Work-Life Balance and Living in Vermont
With a population that values getting outdoors — from cross-country skiing within Burlington’s city limits to pitching in at a community garden — it’s no surprise that the region has won awards for its quality of life.
With a population that values getting outdoors — from cross-country skiing within Burlington’s city limits to pitching in at a community garden — it’s no surprise that the region has won awards for its quality of life. Living in Vermont definitely has its perks.
Maintaining a healthy work-life balance is vital not only to employees in Vermont, but also to the Greater Burlington area’s employers. After all, the region increasingly attracts out-of-state transplants seeking equilibrium between their personal and work lives. Here’s a little insight into what makes living in Vermont so desirable.
What’s Wrong with Bragging?
Vermont, and particularly Burlington, have been named to many top national lists from Best Places to Live to the Best State in America for Healthy Kids. But did you know that Burlington as ranked #9 for “Most Innovative Tech Hub in the U.S.” by NerdWallet and Top Ten for Clean Tech by Clean Edge, Inc.?
Perks of the Job
Burlington-area residents are aided in achieving a healthy lifestyle by many of the region’s top employers.
Burton Snowboards, for instance, subsidizes employees’ gym memberships and offers discounted season passes to Vermont ski areas.
Seventh Generation, the maker of green cleaning products, boasts flexible work arrangements and a wellness program.
While Vermont’s agricultural background remains important to the state — maple syrup farms and cheese making abounds throughout the region — the Burlington area also has a long tradition of technological innovation.
A Socially Networked City
With a highly educated population, Burlington has quickly become one of the most wired cities in the U.S., with Men’s Health ranking the city as the 13th most socially networked city, surpassing larger metropolises such as Los Angeles and Miami.
IBM has a half-century legacy of technology innovation in Vermont. In the 1950s, the computer maker opened an Essex Junction division. Located just minutes from downtown Burlington, IBM’s Essex Junction plant now manufactures advanced computer chips and employs several thousand workers. In 2014, GlobalFoundries, the world’s first full-service semiconductor foundry, announced the acquisition of the IBM plant, supporting the growth of the semiconductor chip manufacturer.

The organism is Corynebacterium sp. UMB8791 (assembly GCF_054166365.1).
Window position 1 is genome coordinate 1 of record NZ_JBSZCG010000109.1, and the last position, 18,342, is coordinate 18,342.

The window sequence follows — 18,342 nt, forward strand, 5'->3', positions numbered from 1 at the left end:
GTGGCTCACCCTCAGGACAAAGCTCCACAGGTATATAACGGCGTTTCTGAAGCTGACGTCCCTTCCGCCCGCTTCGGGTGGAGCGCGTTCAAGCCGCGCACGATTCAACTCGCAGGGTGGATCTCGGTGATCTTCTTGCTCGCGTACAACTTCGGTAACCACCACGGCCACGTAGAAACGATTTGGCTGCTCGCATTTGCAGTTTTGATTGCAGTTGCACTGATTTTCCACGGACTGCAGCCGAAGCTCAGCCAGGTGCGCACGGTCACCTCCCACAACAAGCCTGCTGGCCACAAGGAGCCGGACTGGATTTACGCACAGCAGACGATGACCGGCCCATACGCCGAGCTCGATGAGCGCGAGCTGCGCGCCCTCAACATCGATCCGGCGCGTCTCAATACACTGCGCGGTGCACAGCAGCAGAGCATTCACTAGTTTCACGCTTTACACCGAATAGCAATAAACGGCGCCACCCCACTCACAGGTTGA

Healthcare remains a large employer in the Burlington area, with the University of Vermont Medical Center employing more than 6,000 people in its hospitals and medical centers serving patients and their families in Vermont and northern New York. Providing cutting-edge healthcare technology, GE Healthcare in South Burlington employs several hundred people.
Start-ups abound in Burlington. Dealer.com, based in Burlington, started in 1998 to offer online tools to car dealerships. While JVillage, also based in Burlington, creates online communities for Jewish organizations.
Beyond Ice Cream
Aside from the education and technology employers, Vermont is also known for its focus on high-quality food products. Ben & Jerry’s, after all, got its start in a former gas station in Burlington. Burlington-based Lake Champlain Chocolates is winning converts around the country with its lines of organic chocolates, Vermont-inspired treats, and other specialty chocolates.
Small-food growers and producers also abound in the Greater Burlington area, from local organic farms offering produce through community-sponsored agriculture (or CSAs) to small entrepreneurs such as Ferrisburgh’s Vermont Cookie Love and South Hero’s Vermont Brownie Co.
If you’re ready to get started, check out the Living in Vermont resources available through Coldwell Banker Hickok & Boardman Realty. One of the greatest things about our area is the endless networking potential. In a small state the adage that “someone knows someone” is very true. So if you’re considering the area — give me a call, I’m happy to connect with you.
Image Source: Flickr/cbhbrealty